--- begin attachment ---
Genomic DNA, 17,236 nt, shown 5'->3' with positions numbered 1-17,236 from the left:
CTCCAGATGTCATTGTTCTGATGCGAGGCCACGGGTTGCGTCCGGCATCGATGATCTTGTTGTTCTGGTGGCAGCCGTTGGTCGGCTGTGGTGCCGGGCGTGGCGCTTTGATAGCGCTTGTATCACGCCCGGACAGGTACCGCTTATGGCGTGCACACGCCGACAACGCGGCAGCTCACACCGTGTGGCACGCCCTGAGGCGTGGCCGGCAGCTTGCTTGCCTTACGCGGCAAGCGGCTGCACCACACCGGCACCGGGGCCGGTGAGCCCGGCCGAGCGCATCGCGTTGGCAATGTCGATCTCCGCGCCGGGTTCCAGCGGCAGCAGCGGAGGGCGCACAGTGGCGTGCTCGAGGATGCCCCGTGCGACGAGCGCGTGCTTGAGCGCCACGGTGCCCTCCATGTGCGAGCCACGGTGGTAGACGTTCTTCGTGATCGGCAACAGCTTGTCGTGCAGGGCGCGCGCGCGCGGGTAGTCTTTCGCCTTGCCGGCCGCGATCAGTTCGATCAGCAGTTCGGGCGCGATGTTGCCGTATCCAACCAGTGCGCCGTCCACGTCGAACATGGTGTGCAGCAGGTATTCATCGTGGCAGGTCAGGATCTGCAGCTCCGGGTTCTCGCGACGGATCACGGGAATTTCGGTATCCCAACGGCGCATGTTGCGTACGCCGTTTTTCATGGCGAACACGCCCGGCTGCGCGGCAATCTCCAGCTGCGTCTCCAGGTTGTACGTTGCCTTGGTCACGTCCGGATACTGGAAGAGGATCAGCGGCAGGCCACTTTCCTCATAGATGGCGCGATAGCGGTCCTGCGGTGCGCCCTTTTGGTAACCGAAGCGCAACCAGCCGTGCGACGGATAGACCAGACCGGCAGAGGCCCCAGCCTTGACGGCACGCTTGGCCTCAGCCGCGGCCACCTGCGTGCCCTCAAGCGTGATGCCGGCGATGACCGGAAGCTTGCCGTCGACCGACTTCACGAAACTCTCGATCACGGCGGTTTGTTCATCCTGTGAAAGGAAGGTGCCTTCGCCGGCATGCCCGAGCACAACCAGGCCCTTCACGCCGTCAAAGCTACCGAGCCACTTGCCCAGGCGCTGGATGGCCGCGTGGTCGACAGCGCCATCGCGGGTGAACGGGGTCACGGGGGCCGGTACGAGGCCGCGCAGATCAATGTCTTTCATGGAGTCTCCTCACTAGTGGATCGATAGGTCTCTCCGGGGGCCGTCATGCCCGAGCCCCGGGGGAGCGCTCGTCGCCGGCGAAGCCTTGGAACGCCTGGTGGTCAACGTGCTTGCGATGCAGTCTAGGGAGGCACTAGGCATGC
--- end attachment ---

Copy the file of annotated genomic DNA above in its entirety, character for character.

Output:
Genomic DNA, 17,236 nt, shown 5'->3' with positions numbered 1-17,236 from the left:
CTCCAGATGTCATTGTTCTGATGCGAGGCCACGGGTTGCGTCCGGCATCGATGATCTTGTTGTTCTGGTGGCAGCCGTTGGTCGGCTGTGGTGCCGGGCGTGGCGCTTTGATAGCGCTTGTATCACGCCCGGACAGGTACCGCTTATGGCGTGCACACGCCGACAACGCGGCAGCTCACACCGTGTGGCACGCCCTGAGGCGTGGCCGGCAGCTTGCTTGCCTTACGCGGCAAGCGGCTGCACCACACCGGCACCGGGGCCGGTGAGCCCGGCCGAGCGCATCGCGTTGGCAATGTCGATCTCCGCGCCGGGTTCCAGCGGCAGCAGCGGAGGGCGCACAGTGGCGTGCTCGAGGATGCCCCGTGCGACGAGCGCGTGCTTGAGCGCCACGGTGCCCTCCATGTGCGAGCCACGGTGGTAGACGTTCTTCGTGATCGGCAACAGCTTGTCGTGCAGGGCGCGCGCGCGCGGGTAGTCTTTCGCCTTGCCGGCCGCGATCAGTTCGATCAGCAGTTCGGGCGCGATGTTGCCGTATCCAACCAGTGCGCCGTCCACGTCGAACATGGTGTGCAGCAGGTATTCATCGTGGCAGGTCAGGATCTGCAGCTCCGGGTTCTCGCGACGGATCACGGGAATTTCGGTATCCCAACGGCGCATGTTGCGTACGCCGTTTTTCATGGCGAACACGCCCGGCTGCGCGGCAATCTCCAGCTGCGTCTCCAGGTTGTACGTTGCCTTGGTCACGTCCGGATACTGGAAGAGGATCAGCGGCAGGCCACTTTCCTCATAGATGGCGCGATAGCGGTCCTGCGGTGCGCCCTTTTGGTAACCGAAGCGCAACCAGCCGTGCGACGGATAGACCAGACCGGCAGAGGCCCCAGCCTTGACGGCACGCTTGGCCTCAGCCGCGGCCACCTGCGTGCCCTCAAGCGTGATGCCGGCGATGACCGGAAGCTTGCCGTCGACCGACTTCACGAAACTCTCGATCACGGCGGTTTGTTCATCCTGTGAAAGGAAGGTGCCTTCGCCGGCATGCCCGAGCACAACCAGGCCCTTCACGCCGTCAAAGCTACCGAGCCACTTGCCCAGGCGCTGGATGGCCGCGTGGTCGACAGCGCCATCGCGGGTGAACGGGGTCACGGGGGCCGGTACGAGGCCGCGCAGATCAATGTCTTTCATGGAGTCTCCTCACTAGTGGATCGATAGGTCTCTCCGGGGGCCGTCATGCCCGAGCCCCGGGGGAGCGCTCGTCGCCGGCGAAGCCTTGGAACGCCTGGTGGTCAACGTGCTTGCGATGCAGTCTAGGGAGGCACTAGGCATGC